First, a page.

On Aug. 28, 1963, an oppressively warm summer day in Washington, D.C., Martin Luther King stood on the steps of the Lincoln Memorial and, to an audience of some 200,000, delivered his iconic "I Have a Dream" speech. It was an historic moment, one that still frames the civil rights movement, a call to America to fulfill its commitment to the proposition that all men are created equal.
"I have a dream," said King, in his signature cadence, "that my four little children will one day live in a nation where they will not be judged by the color of their skin, but by the content of their character." Those words were incandescent, resonant and ever unforgettable.
It is self-evident that the template of the civil rights movement, tempered during the struggle against the insidious laws of Jim Crow, is applicable to any group denied equal protection under the law.
The fact is that, while our nation continues to struggle with matters of race, there is a minority group in America that is still subjected to de facto discrimination and, in effect, Jim Crow laws: that would be our gay population.
While the history of gays, meaning lesbian, gay, bisexual and transgender, in our country is distinctly different from that of African-Americans, to be sure, the damage done to this community is no less grievous for they too have been deprived of full and equal protection under the law and continue to suffer from de jure segregation and discrimination.
A relevant example of a Jim Crow law as applied to gays is "Don't Ask, Don't Tell." Since 1993, gay service members have been required to cloak themselves in a closet of lies, fearful that if their true sexual orientation were known they would be court-martialed from the service. Their dismissal would not be for anything they had done, but for who they are. It's a blatant and unconscionable violation of their civil rights.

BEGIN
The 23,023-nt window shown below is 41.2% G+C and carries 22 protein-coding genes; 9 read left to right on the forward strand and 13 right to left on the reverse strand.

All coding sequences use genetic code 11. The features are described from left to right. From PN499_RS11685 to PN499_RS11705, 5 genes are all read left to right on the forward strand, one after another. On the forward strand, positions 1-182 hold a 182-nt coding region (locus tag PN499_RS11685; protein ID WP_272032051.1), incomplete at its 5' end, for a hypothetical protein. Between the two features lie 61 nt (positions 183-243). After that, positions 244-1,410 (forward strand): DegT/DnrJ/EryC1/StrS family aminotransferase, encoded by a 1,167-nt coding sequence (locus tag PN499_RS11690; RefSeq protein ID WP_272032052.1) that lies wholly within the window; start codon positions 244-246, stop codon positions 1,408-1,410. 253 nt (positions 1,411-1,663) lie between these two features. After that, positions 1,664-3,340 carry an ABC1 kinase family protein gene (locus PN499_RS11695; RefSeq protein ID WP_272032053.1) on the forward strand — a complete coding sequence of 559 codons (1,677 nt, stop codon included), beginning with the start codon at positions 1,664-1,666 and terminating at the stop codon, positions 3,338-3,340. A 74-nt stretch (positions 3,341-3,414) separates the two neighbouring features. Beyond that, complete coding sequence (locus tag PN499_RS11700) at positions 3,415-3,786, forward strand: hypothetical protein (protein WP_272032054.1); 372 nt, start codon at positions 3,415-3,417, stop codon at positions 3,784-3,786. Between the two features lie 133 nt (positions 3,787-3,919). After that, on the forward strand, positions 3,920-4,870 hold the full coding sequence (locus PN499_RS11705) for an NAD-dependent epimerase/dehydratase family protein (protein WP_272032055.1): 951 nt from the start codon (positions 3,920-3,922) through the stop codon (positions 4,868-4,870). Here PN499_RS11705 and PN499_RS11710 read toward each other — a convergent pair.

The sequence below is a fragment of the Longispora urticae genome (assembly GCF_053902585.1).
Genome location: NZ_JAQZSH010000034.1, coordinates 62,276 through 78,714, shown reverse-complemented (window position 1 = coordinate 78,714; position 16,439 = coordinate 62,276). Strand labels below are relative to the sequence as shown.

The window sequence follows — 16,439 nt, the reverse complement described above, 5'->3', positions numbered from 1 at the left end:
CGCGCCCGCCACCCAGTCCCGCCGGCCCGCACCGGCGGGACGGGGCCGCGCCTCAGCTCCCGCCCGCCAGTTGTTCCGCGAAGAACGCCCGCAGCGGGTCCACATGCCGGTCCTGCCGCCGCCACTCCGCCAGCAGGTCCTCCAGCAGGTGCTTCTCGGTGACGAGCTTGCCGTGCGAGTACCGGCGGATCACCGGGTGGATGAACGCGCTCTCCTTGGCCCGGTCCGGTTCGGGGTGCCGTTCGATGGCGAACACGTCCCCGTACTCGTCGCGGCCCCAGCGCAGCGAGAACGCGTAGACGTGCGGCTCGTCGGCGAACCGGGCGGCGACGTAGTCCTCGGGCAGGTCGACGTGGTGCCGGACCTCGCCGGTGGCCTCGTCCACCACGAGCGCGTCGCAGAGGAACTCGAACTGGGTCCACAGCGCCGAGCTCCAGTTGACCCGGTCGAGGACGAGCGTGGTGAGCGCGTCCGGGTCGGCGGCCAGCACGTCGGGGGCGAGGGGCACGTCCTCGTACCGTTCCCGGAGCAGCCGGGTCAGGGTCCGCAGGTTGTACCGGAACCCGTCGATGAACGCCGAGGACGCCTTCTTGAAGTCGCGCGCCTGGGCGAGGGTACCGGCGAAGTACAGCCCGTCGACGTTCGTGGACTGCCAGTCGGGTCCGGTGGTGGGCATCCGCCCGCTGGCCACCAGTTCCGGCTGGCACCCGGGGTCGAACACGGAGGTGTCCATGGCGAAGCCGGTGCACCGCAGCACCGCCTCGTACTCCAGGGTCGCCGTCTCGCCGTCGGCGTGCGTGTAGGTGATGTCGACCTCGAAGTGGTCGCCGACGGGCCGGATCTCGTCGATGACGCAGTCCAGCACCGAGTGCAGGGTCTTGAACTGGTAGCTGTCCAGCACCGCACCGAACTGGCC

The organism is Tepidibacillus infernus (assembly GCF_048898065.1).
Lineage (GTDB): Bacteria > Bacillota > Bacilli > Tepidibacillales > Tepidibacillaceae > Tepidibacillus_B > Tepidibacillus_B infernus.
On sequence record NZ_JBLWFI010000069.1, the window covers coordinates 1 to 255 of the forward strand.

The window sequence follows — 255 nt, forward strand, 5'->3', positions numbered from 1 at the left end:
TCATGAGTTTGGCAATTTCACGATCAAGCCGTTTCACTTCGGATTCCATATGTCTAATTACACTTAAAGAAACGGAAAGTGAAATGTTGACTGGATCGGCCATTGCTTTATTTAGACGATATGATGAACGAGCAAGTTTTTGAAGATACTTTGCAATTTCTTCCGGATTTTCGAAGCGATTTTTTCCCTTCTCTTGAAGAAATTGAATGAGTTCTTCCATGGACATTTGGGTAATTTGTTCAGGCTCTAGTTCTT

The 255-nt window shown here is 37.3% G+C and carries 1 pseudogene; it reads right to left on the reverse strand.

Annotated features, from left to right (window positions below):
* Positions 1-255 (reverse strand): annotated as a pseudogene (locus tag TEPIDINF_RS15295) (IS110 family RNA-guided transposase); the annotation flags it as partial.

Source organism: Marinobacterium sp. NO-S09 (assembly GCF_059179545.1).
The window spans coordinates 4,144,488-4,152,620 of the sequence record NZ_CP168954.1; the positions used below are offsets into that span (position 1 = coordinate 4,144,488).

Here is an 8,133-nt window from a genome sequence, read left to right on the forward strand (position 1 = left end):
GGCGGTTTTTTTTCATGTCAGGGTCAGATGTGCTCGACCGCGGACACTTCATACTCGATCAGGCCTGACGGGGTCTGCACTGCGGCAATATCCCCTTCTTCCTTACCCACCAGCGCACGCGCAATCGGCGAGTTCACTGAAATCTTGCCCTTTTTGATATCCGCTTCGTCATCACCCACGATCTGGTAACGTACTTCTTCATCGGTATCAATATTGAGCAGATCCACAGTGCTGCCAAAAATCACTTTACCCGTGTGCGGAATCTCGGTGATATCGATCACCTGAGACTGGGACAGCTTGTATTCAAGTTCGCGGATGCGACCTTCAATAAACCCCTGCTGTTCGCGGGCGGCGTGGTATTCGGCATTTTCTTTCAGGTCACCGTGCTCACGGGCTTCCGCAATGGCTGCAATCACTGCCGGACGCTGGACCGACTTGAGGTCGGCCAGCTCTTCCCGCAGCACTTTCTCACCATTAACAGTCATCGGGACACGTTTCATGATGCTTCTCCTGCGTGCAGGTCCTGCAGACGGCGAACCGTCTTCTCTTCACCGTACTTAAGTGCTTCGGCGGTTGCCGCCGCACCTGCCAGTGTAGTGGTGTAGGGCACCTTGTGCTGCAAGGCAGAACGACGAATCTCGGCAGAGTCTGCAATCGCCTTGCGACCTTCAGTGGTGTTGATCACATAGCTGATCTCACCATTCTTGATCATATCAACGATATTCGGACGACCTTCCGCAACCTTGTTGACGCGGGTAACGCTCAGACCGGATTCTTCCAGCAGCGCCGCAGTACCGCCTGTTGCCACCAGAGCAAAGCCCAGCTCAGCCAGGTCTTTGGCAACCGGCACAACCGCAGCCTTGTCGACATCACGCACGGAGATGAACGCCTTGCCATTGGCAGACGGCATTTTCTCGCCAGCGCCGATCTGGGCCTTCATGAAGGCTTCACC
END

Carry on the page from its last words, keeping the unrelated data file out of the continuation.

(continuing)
The lame rationale still proffered is that asking our troops to serve with gays would damage the cohesion of combat units. Segregationists used that same argument in 1948, when President Harry S. Truman integrated the armed services by Executive Order 9981. Members of Congress and the military then predicted dire outcomes citing unit cohesion and a breakdown in discipline. Their arguments were specious and beside the point. It was, simply, the right thing to do. Delaying the repeal of Don't Ask, Don't Tell seems almost malevolent. The law is as ludicrous as suggesting that black troops not tell if asked if they are black.
The surveys the Pentagon is currently conducting are also absurd. Soldiers are asked if they would be uncomfortable showering with gay troops. What would the response have been to that same question regarding showering with blacks in 1948 had Truman felt a survey was necessary? It's beside the point. The order of the day should be, treat all in uniform as equals. Salute and move on. Bigotry has no place in the service or in America.
To our collective shame, the Defense of Marriage Act, another Jim Crow law, was ratified in both houses of Congress overwhelmingly and signed into law by President Clinton in 1996 (to his shame). Though clearly unconstitutional, a violation of due process and equal protection under the law, DOMA defines marriage as the union between a man and a woman. Shouldn't every individual be able to select his or her life partner, with all attendant rights, without the intrusion of the federal government? How is DOMA not an egregious violation of gay people's civil rights? How is it any less outrageous than those anachronistic laws regarding miscegenation? From 1913 until 1948, 30 out of 48 states enforced anti-miscegenation laws.
A more recent example of Jim Crow can be found in the California passage of a constitutional amendment known as Proposition 8. It was passed by ballot in November 2008, after the state legislature legalized same-sex marriage. The passage of Proposition 8 (Oregon passed a similar amendment in 2004) surely follows in the footsteps of the disgraceful Plessy v. Ferguson (1896-1954) ruling by the U.S. Supreme Court which instituted "separate but equal" and Jim Crow as the law of the land. It was a contemptible ruling, but no less contemptible than Proposition 8.
Race and the rights of gays continue to haunt us as a nation. We cannot seem to free ourselves of the abiding prejudices that deprive minorities of full and equal protection under the law. Let us resolve, as a nation, that we will judge one another by the content of our character and not the color of our skin or our sexual orientation, and acknowledge, with all of our hearts, that we all have a dream.
Chris Honoré lives in Ashland.